The Depression years are made a mite less depressing by the likable protagonist of this latest of Harington’s ongoing Arkansas Ozark chronicles.
He’s “Hoppy Boyd, the happy moving showman of moving pitchers,” an itinerant entrepreneur who brings good cheer in the form of cowboy movies to the inhabitants of the several towns along his route. Hoppy (real name: Landon) isn’t all that happy, however, burdened by a strong sense of his failure to amount to much and by chronic sexual frustration exacerbated no less by the infrequency of his experiences than with the nagging fear that he’s an inept lover. Matters begin improving when Hoppy permits teenaged stowaway “Carl Whitlow” to become his assistant, delightedly discovers Carl’s true identity and bolsters his traveling shows with such inspired innovations as magic tricks and buttered popcorn. Trouble looms, in the unambiguously threatening form of hellfire-and-damnation preacher Emmett Binns (who finds error and blasphemy in even popular favorite Hopalong Cassidy’s G-rated exploits), and in the outwardly pleasing one of manly storekeeper Arlis Fraught (both Hoppy’s declared best friend and his most troublesome rival). The novel meanders along amiably, and pretty much plotlessly—until all Hoppy’s films are stolen, and in desperation he exhibits Max Reinhardt’s classic 1930s film version of A Midsummer Night’s Dream, and the complications kick in. The ensuing pleasures include a rib-tickling summary of the play’s dizzying plot (from Hoppy’s hornswoggled viewpoint), and a series of mock-heroic romantic escapades that deftly echo Shakespeare while gently revealing what fools these good country people be. It’s all somewhat ragged, but Harington sells it skillfully, providing some luscious zingers: “Singing cowboys ought to be rounded up and shot,” he writes, and “There’s no understanding the human heart, let alone the human tallywhacker.” That last one belongs in Bartlett’s Familiar Quotations.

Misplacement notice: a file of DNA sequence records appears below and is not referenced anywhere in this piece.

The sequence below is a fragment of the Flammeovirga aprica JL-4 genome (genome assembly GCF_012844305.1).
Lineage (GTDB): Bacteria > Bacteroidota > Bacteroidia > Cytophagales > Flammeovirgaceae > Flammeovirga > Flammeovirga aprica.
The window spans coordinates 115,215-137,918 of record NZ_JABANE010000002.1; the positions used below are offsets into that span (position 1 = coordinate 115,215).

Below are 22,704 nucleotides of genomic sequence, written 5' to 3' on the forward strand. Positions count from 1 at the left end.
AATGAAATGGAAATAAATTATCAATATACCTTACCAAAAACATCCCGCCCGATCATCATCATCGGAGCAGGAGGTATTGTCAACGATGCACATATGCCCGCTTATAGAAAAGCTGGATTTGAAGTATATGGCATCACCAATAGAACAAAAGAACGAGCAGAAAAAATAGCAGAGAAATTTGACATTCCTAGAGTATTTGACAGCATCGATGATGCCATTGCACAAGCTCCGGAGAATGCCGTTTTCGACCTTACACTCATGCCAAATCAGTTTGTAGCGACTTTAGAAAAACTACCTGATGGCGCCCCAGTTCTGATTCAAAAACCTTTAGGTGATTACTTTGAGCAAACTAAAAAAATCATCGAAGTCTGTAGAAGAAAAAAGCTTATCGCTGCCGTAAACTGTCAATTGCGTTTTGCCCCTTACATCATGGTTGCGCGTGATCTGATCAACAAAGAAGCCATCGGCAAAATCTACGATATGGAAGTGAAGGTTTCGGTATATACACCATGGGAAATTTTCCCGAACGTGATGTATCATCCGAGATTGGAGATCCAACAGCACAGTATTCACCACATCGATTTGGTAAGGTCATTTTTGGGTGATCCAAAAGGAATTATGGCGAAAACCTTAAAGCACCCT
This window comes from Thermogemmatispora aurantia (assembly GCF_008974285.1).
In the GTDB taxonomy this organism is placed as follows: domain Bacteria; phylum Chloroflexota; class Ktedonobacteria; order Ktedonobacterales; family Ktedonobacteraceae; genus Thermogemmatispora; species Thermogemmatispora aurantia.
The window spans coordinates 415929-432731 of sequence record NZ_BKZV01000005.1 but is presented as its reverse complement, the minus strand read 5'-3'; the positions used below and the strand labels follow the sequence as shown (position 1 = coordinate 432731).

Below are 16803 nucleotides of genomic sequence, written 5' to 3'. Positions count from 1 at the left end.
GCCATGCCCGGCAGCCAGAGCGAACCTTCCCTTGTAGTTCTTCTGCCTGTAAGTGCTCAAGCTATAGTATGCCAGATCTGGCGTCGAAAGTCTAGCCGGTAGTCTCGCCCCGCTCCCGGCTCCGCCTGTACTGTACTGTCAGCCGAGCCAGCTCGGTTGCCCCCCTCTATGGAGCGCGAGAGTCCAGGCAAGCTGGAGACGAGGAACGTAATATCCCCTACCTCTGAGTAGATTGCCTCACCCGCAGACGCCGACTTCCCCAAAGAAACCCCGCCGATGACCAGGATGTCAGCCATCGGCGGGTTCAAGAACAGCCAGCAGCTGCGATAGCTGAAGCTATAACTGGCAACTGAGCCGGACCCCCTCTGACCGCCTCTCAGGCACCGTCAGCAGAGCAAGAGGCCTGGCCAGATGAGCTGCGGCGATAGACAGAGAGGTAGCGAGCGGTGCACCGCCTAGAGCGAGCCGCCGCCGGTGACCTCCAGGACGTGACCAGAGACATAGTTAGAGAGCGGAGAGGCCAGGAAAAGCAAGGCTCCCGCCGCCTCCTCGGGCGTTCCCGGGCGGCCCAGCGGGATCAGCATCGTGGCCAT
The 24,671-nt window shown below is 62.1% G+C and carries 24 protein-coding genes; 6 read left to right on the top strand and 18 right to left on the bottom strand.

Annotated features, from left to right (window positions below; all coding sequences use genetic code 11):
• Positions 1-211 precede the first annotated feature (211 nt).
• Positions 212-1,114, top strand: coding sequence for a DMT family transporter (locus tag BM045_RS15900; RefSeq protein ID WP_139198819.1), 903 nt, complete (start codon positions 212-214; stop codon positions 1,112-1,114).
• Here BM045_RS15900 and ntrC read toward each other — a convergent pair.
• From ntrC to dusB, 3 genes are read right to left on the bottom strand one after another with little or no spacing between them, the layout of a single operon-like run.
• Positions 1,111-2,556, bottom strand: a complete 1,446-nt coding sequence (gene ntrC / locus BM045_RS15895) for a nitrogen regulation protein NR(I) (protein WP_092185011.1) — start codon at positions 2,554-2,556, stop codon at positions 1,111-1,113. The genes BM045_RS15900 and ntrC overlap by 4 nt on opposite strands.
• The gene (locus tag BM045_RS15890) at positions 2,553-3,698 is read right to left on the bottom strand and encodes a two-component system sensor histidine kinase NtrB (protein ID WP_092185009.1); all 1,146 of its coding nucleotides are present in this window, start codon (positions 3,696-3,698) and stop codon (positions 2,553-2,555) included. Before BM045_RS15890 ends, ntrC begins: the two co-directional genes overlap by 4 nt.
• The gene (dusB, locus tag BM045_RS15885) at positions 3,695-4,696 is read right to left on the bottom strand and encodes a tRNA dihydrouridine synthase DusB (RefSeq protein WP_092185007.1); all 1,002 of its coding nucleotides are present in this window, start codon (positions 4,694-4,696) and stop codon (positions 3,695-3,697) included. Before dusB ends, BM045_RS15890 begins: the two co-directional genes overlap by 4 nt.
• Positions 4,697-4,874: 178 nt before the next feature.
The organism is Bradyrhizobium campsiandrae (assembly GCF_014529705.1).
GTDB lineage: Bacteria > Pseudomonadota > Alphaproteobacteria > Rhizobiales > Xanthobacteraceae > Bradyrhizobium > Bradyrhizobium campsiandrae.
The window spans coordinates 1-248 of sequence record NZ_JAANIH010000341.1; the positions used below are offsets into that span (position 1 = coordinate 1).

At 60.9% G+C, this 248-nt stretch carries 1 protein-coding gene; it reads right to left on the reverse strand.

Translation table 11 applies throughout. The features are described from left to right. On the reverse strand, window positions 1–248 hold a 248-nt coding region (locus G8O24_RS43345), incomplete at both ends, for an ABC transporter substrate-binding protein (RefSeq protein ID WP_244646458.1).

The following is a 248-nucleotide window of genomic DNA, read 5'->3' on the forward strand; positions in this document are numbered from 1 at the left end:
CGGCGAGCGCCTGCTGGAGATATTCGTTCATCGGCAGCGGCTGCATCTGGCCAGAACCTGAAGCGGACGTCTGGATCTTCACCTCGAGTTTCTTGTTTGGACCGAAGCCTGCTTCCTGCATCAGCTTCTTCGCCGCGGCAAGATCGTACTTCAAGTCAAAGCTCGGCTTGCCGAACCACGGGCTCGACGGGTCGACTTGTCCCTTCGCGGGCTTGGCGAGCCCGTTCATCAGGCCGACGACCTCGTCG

Harington rides again.